Thank you all for the comments! I had so many, I thought maybe I was doing a giveaway and didn't know it! LOL!
Many of you asked questions about the tree pattern, so I thought I'd answer some of the questions tonight.
The pattern is called Tree's Up! Light's On! and it's by Sandy Gervais/Pieces From My Heart. Click HERE to go to the website. The pattern is a few years old, so your local shop may not carry it, but if you don't like ordering online, you might ask your shop owner if she/he can get it for you.
This is a "stack and slice" pattern, similar in technique to many of the Buggy Barn patterns. The idea is to trace a pattern onto freezer paper, stack fat quarters in a certain way according to the written pattern directions, iron the freezer paper pattern onto the top fat quarter, and then cut along the lines with your rotary cutter. You would then "shuffle" the pieces as the directions specify to get the color variations and then sew them back together.
Someone asked me whether these are hard to do, and someone else told me she just can't seem to get these patterns to turn out right. Since I'm working on this now, there are a few tips that come to mind that might help if you've either never made one of these before or if you have trouble.
When you are sewing two angled pieces together, you need to line up the pieces so that the edges meet at the point where you'll sew your seam. See the red and green pieces on the left in the photo above? The tip of the red piece extends beyond the edge of the green piece, but where I'm going to sew my 1/4" seam, the two pieces of fabric meet perfectly. You can't see it as well, but the two pieces on the right are sewn together and the tip of the red piece that's underneath the green extends a bit so the fabrics are lined up just where the seam is.
You may also notice that when you sew two pieces together, one piece will end up longer than the other. It's definitely not what we're used to with normal piecing. With these patterns, though, you would just trim each section as necessary in order to get a straight edge to add the next piece or section on. It's also important to work from the center of the design, so when you're looking at where to line the pieces up to begin your seam, line up the edges that are closest to the center of the block.
See the red and green pieces above? These are the same ones I sewed together in the preceding photo. After sewing my seam, the red background piece ended up being longer than the green piece. The green is a tree piece and is "key" to the block design, so I always want to maintain the shape and lines of those triangular tree pieces. With that in mind, I know I need to trim the red piece before I can add on the next part and if you look closely, you can see where I've drawn a line on the red fabric. I'll trim that little bit away before adding on the next piece. While piecing these, only trim away what's necessary to add the next part.
For me, this was the trickiest part and it took me a little while to figure out what I needed to do here. You're looking at one of the green tree triangles with the red background sections. The red section you see near the top has already been sewn on and pressed back. Next I need to add the background on the other side of the tree triangle. You can see that I have the tip lined up so the fabrics intersect where I'll sew a 1/4" seam, but it's also important to at least eyeball to make sure that the background piece is about 1/2" wide where it will meet the top point of the tree triangle. The reason for this is that when you press the piece back, 1/4" will be taken up in the seam allowance, and you'll need another 1/4" to cover that seam. Does this make sense? In other words, once you sew that second seam and press the fabric, it will look like this:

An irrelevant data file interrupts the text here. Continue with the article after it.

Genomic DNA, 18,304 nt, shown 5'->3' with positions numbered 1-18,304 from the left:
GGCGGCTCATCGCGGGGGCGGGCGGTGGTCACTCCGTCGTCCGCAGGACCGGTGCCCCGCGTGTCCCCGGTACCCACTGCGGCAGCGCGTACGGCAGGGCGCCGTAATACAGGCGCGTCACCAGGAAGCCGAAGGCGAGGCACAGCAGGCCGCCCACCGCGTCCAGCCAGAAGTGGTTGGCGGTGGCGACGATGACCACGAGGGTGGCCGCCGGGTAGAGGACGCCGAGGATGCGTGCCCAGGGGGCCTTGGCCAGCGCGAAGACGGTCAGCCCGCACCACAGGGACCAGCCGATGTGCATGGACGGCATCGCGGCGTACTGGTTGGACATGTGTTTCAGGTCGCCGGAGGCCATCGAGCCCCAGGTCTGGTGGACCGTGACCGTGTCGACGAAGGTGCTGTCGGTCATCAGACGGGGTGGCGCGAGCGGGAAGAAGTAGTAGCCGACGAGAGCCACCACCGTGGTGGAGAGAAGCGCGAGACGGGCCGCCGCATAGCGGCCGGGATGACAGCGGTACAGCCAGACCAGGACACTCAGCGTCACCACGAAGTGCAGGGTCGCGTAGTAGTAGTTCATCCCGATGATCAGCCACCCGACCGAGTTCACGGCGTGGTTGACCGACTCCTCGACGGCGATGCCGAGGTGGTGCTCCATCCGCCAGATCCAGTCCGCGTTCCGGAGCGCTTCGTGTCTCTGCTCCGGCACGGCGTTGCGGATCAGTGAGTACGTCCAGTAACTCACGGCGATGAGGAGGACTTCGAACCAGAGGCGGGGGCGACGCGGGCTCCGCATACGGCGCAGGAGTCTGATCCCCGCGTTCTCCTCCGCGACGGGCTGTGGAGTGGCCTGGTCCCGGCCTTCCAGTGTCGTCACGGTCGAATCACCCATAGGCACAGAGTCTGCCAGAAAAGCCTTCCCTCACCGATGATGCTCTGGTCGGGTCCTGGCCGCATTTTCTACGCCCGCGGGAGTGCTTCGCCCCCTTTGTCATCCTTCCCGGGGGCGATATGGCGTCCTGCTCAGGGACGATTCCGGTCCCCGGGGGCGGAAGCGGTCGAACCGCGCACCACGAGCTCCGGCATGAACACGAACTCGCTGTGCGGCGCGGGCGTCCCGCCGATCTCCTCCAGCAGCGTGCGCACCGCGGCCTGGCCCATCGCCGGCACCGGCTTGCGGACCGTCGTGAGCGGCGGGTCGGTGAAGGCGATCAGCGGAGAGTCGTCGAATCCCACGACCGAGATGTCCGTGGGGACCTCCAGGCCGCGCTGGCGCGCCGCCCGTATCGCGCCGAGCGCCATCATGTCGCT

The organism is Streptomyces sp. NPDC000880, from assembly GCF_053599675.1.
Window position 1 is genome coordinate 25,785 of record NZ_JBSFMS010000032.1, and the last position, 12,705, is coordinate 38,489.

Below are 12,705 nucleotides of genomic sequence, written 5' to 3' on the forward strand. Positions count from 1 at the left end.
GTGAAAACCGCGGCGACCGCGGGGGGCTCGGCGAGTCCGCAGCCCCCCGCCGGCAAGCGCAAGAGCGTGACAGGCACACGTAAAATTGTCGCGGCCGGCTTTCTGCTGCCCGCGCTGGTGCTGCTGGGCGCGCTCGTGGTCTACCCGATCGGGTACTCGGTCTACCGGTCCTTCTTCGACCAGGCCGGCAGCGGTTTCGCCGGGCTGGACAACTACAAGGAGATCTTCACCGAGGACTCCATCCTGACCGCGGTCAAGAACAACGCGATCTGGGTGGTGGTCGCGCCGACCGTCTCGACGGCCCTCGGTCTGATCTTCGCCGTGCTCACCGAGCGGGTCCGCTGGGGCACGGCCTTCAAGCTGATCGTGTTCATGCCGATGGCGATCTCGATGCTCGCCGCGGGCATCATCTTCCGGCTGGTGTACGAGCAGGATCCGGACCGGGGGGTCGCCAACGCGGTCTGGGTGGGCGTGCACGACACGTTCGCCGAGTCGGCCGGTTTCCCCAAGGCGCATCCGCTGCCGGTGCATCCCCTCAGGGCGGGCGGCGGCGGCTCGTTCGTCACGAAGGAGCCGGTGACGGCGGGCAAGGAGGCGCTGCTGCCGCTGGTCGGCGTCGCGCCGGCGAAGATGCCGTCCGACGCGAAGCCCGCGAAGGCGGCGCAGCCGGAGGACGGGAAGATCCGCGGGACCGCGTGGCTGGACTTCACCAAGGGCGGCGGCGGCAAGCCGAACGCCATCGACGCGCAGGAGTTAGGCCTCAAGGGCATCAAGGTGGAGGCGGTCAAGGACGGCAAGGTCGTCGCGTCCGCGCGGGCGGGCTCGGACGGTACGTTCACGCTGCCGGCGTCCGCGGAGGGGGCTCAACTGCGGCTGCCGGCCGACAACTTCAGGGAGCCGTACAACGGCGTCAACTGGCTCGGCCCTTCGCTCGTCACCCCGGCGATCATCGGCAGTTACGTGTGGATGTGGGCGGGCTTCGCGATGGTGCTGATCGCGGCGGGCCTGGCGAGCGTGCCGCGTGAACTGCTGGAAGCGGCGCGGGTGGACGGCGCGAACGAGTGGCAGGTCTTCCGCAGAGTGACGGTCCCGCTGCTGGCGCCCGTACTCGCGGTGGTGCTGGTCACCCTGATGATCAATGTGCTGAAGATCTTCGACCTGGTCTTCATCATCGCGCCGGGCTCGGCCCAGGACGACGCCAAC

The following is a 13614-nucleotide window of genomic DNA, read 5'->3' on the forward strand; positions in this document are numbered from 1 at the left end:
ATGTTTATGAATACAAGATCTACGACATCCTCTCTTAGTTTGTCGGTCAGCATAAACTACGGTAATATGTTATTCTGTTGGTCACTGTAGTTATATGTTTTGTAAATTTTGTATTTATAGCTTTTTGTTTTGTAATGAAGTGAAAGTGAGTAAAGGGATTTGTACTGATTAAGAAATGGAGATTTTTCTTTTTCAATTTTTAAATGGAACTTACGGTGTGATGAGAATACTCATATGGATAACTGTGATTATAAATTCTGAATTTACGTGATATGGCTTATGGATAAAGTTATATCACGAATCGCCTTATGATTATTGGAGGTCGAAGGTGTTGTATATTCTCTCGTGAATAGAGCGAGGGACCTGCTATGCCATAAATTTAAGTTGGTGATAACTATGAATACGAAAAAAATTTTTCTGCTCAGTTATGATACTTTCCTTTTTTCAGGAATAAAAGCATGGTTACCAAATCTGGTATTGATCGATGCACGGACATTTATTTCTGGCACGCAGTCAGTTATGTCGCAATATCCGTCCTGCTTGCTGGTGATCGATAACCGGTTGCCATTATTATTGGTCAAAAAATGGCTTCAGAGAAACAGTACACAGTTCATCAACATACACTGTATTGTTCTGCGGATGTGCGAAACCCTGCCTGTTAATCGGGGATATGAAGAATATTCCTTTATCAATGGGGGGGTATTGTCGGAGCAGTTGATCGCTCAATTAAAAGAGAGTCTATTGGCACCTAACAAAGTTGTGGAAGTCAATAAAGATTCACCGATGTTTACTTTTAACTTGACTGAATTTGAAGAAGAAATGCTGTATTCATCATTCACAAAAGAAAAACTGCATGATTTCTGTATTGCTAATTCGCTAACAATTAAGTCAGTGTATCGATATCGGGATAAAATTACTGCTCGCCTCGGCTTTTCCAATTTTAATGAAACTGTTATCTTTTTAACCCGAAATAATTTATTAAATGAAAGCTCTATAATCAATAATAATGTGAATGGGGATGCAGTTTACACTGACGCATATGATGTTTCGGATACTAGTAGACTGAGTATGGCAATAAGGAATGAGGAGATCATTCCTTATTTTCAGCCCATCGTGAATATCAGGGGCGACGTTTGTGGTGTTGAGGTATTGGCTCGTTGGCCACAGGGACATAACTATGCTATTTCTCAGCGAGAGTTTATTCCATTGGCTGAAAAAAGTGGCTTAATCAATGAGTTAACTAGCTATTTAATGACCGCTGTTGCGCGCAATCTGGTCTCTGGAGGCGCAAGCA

This will then give you 1/4" above the point of the tree triangle so you can attach the next section without cutting off your points in the seam. Eventually, your tree will start looking like this:
This is basically the same technique you'd use for any patterns of this type. I would recommend, though, that the first time you make one of these patterns, you add in a few extra fat quarters so you'll have a couple experimental blocks. If they turn out, you can make pillows or a table runner, but if they don't, you won't have to worry about ruining the whole thing. Since this quilt used three colors, 10 fat quarters of each, I decided to add an extra fat quarter of each color. In the end, I should have three extra blocks--which seems much better than ruining a block or two and not having extra!
Finally, someone asked me about the number of blocks I was making, which I mentioned was 48. Well, now you know that I'm making three extra blocks "just in case." The quilt pattern calls for 30 blocks. So if you do the math, you'll realize I'm making an extra 15 blocks. Why? Well, the quilt will be a gift, but since I love these trees, I'm making the extra 15 blocks so I can make a "half quilt" to keep for myself. It will be half the width of the pattern but the same length. I'll use it as a wallhanging to hang on a closet door. Cool, huh? And the extra three blocks? Probably a tablerunner if I don't need them to replace botched blocks. Botched blocks. Can you say that three times, really fast? This late at night, I don't think I can--time for my beauty sleep!